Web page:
The Definition of Caliber
The diameter of the bore of a firearm measured as a fraction of an inch.
Although such a measurement may be frequently stated in millimeters.
It is correctly expressed as ".40 caliber" (note the decimal point) or as "10 millimeter"
(without "caliber" or the leading decimal point). Caliber numbers when used to identify the size of the
bullet a gun will file are usually followed by words or letters to create the complete name of the cartridge.
These letters often represent a brand name or an abbreviation for the name of the company that first introduced the round.
19 Other Firearms Definitions You Need To Know
Holding the trigger to the rear after the shot has fired, until the sights are back on target, at which time the trigger is released.
An inclined, polished area on a repeating firearm, just behind the chamber, that helps guide a cartridge into the chamber when pushed forward by the closing bolt or slide.
Abbreviation for 'Back Up Gun'
The ammount pressure needed (measured in pounds) for the trigger finger must put on the trigger before the gun will fire.
Trigger pull weight is measured by the number of pounds and ounces of pressure required to pull the trigger past the break.
The slang term for the procedure to clear a misfeed. To clear a misfeed, tap the base of the magazine firmly to be sure it is properly seated,
rack the slide to eject an empty case or feed a new round, and assess to
be sure your target still needs shooting. If it does, pull the trigger to create the bang.
A specialized, highly accurate rifle, fitted with an optical sight used by military snipers to engage personnel and hard targets at long range.
The recoil spring is the powerful spring that cushions the slide in its rearward travel and then sends the slide forward again with enough force to drive the fresh round firmly into the chamber.
The strength of the recoil spring is calibrated to run the slide without any outside assistance.
A tip for a cleaning rod, a jag, with spirally-radial wires for vigorously scrubbing a gun's bore.
A Moon Clip that hold enough rounds to load only a portion (usually half capacity) of a revolvers cylinder.
A metal jacketed bullet design in which the nose of the core of the bullet is exposed to ensure the expansion of the bullet upon impact.
Often abbreviated "JSP" or "SP." They tend to expand more slowly than a Hollow Point bullet and are used where deeper penetration and expansion are needed.
A type of gas operation for a firearm that directs gas from a fired cartridge directly to the bolt carrier or slide assembly to cycle the action.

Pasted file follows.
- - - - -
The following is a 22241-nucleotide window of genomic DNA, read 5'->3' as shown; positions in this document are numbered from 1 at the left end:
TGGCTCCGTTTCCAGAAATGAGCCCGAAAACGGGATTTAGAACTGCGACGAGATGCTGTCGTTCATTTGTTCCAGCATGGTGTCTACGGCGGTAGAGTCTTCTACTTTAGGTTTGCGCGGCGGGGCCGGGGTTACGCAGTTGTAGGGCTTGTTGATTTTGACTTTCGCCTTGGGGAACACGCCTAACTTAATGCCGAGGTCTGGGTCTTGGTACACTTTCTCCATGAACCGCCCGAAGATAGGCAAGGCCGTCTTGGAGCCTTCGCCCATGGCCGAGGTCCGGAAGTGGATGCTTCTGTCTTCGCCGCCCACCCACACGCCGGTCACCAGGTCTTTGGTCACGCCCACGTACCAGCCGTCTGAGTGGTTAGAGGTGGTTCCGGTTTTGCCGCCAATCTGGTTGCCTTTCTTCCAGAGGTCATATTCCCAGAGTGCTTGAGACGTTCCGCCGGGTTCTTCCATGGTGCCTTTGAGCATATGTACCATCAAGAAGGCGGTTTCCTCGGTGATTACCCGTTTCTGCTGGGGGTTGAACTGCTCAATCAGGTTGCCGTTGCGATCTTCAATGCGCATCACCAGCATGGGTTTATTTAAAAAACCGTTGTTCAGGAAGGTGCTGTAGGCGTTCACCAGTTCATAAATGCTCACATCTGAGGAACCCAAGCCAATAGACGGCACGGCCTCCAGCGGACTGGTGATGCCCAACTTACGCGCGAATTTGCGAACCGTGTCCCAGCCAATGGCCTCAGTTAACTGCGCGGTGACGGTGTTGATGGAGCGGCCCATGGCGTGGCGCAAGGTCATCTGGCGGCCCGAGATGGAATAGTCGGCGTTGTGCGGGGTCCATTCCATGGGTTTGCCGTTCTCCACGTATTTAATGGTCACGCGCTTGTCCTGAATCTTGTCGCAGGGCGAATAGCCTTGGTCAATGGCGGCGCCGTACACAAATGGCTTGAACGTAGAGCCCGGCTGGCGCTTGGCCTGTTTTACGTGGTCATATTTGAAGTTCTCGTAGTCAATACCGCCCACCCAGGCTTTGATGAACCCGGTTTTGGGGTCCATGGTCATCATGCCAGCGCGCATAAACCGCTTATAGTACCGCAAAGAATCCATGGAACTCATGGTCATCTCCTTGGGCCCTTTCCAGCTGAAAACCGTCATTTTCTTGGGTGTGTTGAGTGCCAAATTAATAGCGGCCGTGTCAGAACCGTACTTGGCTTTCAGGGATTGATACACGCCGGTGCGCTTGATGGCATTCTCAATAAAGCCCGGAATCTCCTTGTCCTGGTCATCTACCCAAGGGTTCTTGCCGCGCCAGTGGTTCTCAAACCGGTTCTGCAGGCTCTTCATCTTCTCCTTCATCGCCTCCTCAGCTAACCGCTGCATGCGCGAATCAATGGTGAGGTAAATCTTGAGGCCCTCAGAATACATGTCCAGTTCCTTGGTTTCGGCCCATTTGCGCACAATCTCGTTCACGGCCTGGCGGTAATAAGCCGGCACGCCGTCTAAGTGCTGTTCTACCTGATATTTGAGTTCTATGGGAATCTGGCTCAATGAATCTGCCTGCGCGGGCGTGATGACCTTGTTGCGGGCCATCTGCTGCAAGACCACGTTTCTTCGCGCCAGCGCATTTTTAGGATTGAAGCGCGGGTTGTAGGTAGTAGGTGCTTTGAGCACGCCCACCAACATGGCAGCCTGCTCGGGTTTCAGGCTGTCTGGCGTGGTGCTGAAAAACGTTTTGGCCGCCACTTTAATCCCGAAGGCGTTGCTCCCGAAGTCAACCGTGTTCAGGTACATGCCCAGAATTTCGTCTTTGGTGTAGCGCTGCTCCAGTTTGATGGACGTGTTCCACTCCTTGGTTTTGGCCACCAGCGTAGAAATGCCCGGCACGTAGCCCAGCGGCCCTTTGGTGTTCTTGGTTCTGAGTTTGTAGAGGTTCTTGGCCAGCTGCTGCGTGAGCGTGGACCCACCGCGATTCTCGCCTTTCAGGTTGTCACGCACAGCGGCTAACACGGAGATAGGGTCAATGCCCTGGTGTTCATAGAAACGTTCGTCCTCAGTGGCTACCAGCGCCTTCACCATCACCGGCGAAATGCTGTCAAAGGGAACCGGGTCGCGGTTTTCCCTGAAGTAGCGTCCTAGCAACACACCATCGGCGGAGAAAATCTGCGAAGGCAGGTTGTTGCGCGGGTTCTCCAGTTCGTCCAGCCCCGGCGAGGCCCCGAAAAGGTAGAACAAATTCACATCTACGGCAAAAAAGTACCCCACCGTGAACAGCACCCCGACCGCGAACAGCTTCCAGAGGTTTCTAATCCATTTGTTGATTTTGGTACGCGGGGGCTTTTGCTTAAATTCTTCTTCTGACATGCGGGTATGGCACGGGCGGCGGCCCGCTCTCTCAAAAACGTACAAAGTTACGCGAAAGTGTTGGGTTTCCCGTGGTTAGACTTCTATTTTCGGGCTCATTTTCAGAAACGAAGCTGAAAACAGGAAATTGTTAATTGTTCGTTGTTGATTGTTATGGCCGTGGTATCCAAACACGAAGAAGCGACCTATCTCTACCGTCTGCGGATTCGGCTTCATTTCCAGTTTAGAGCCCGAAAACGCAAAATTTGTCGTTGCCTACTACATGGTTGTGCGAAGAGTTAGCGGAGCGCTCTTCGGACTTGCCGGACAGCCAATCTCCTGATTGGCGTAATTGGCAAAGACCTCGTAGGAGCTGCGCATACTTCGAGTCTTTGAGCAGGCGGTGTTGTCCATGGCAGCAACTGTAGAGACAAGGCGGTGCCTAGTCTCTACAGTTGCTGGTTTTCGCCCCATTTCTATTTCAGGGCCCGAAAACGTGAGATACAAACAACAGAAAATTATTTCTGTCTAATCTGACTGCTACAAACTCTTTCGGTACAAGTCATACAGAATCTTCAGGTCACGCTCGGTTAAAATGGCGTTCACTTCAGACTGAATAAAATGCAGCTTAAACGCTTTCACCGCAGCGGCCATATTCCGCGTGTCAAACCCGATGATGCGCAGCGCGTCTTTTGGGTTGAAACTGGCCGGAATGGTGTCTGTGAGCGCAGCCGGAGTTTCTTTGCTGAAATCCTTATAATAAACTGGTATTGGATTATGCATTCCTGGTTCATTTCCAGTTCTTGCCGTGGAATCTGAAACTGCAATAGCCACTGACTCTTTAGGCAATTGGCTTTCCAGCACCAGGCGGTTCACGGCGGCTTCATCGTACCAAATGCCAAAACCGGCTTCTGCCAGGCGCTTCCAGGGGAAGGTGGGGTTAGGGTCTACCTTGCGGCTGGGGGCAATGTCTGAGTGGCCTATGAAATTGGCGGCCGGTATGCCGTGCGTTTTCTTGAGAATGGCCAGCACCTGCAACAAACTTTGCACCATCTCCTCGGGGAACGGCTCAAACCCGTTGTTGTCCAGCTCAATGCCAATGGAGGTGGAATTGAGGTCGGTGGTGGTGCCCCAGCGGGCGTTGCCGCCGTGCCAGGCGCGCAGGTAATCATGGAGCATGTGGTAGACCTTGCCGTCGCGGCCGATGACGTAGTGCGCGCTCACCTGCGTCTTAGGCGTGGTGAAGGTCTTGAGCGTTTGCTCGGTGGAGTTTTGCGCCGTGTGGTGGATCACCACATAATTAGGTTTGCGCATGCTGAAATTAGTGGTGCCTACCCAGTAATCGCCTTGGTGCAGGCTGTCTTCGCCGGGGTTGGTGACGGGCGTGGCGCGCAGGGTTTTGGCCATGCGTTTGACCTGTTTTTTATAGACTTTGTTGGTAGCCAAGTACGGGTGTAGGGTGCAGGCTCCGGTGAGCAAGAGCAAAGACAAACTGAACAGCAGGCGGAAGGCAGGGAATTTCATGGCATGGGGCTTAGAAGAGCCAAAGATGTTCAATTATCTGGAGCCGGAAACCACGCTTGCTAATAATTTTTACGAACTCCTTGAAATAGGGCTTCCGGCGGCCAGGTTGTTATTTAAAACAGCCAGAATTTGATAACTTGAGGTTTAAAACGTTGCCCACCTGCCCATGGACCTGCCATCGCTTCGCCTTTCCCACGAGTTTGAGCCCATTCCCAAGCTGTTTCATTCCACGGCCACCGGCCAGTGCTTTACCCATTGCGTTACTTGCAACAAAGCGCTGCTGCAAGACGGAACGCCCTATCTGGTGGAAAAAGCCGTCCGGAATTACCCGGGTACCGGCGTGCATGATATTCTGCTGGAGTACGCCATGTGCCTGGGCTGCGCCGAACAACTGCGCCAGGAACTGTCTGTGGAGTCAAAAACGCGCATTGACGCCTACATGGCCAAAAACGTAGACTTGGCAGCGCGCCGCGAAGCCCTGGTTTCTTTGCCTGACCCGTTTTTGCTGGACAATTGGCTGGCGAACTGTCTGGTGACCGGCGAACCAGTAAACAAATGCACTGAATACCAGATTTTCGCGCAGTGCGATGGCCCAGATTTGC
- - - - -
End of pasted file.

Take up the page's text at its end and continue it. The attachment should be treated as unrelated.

Co-Witness Sighting is the use of any iron sight mounted onto a rifle that is fitted with an optical sight as a primary sighting system.
They come in two basic configurations, fixed or flip-up. The idea is that if you align your red dot and your iron
sights you have a backup aiming system on the gun.
German for a short rifle or carbine.
National Firearms Act of 1934.
Enacted on June 26, 1934, currently codified as amended as I.R.C. ch. 53, is an Act of Congress in the United States that, in general, imposes
a statutory excise tax on the manufacture and transfer of certain firearms and mandates the registration of those firearms.
The Act was passed shortly after the repeal of Prohibition. The NFA is also referred to as Title II of the Federal firearms laws.
The NFA includes:
- Requires the registration of all fully automatic firearms.
- Requires the registration of all "sawed off" rifles and shotguns.
- Requires the registration of firearm silencers.
- Imposes a $200 transfer tax on the above items.
The opening through which the empty, spent ammunition case is ejected from of a firearm.
Also known as collimating sight or occluded eye gunsight, a Collimator Sight is
a type of optical "blind" sight that allows the user looking into it to see an illuminated aiming point aligned
with the device the sight is attached to regardless of eye position (parallax free).
The user can not see through the sight so it is used with both eyes open while one looks into the sight,
with one eye open and moving the head to alternately see the sight and then at the target, or using one
eye to partially see the sight and target at the same time.
A firearm, usually (but not always) a fully automatic rifle, that uses a ammunition on a belt rather than a magazine to store the rounds that will be loaded into the gun.
The NRA teaches the Three Basic Rules of Safe Gun Handling.
There are additional rules, but these are the three that if any two are followed, nobody will be hurt. However, obviously, all three should
always be followed.
Rule One: ALWAYS keep the gun pointed in a safe direction.
The NRA established these three rules in 1871. They were created to be easy to understand and remember,
ensuring the highest possible level of firearm safety.
Rule Two: ALWAYS keep your finger off the trigger until ready to shoot.
Rule Three: ALWAYS keep the gun unloaded until ready to use.
See also The Four Rules
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